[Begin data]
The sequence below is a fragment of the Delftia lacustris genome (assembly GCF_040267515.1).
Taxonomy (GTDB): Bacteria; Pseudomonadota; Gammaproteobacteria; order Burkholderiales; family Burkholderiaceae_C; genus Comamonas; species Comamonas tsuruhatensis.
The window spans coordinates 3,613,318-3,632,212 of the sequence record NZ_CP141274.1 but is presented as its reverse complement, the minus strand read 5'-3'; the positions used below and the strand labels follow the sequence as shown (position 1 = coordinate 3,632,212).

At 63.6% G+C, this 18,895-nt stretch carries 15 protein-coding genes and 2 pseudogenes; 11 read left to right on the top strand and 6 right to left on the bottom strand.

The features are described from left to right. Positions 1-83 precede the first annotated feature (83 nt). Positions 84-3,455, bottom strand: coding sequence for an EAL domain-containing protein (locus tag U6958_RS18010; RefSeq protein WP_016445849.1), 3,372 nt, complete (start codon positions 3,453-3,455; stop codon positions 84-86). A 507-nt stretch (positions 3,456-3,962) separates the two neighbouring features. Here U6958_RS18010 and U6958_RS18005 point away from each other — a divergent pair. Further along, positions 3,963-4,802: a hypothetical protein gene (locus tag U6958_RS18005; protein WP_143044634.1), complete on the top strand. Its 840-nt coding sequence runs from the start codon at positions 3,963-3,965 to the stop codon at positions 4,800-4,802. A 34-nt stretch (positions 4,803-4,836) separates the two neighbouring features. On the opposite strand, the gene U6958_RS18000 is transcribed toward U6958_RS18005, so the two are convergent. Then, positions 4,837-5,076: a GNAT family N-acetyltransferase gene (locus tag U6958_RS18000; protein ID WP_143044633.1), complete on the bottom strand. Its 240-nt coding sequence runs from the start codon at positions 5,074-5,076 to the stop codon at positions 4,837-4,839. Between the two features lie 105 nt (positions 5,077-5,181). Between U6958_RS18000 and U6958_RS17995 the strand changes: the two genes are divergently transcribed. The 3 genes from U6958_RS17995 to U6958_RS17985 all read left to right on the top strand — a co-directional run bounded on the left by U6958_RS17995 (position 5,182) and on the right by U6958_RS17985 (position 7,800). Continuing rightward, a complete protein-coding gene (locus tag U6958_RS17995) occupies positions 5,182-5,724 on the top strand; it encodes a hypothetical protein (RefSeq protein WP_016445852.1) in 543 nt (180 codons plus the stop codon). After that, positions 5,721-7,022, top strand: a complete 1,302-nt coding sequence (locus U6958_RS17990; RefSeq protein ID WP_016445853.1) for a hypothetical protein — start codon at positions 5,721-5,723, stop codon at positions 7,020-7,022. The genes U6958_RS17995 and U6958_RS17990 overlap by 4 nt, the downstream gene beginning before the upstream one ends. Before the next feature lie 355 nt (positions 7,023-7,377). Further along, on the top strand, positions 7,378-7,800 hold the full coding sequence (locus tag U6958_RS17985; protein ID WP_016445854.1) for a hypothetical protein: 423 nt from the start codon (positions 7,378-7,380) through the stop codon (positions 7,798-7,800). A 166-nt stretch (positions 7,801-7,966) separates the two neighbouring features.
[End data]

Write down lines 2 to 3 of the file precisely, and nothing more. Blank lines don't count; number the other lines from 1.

Taxonomy (GTDB): Bacteria; Pseudomonadota; Gammaproteobacteria; order Burkholderiales; family Burkholderiaceae_C; genus Comamonas; species Comamonas tsuruhatensis.
The window spans coordinates 3,613,318-3,632,212 of the sequence record NZ_CP141274.1 but is presented as its reverse complement, the minus strand read 5'-3'; the positions used below and the strand labels follow the sequence as shown (position 1 = coordinate 3,632,212).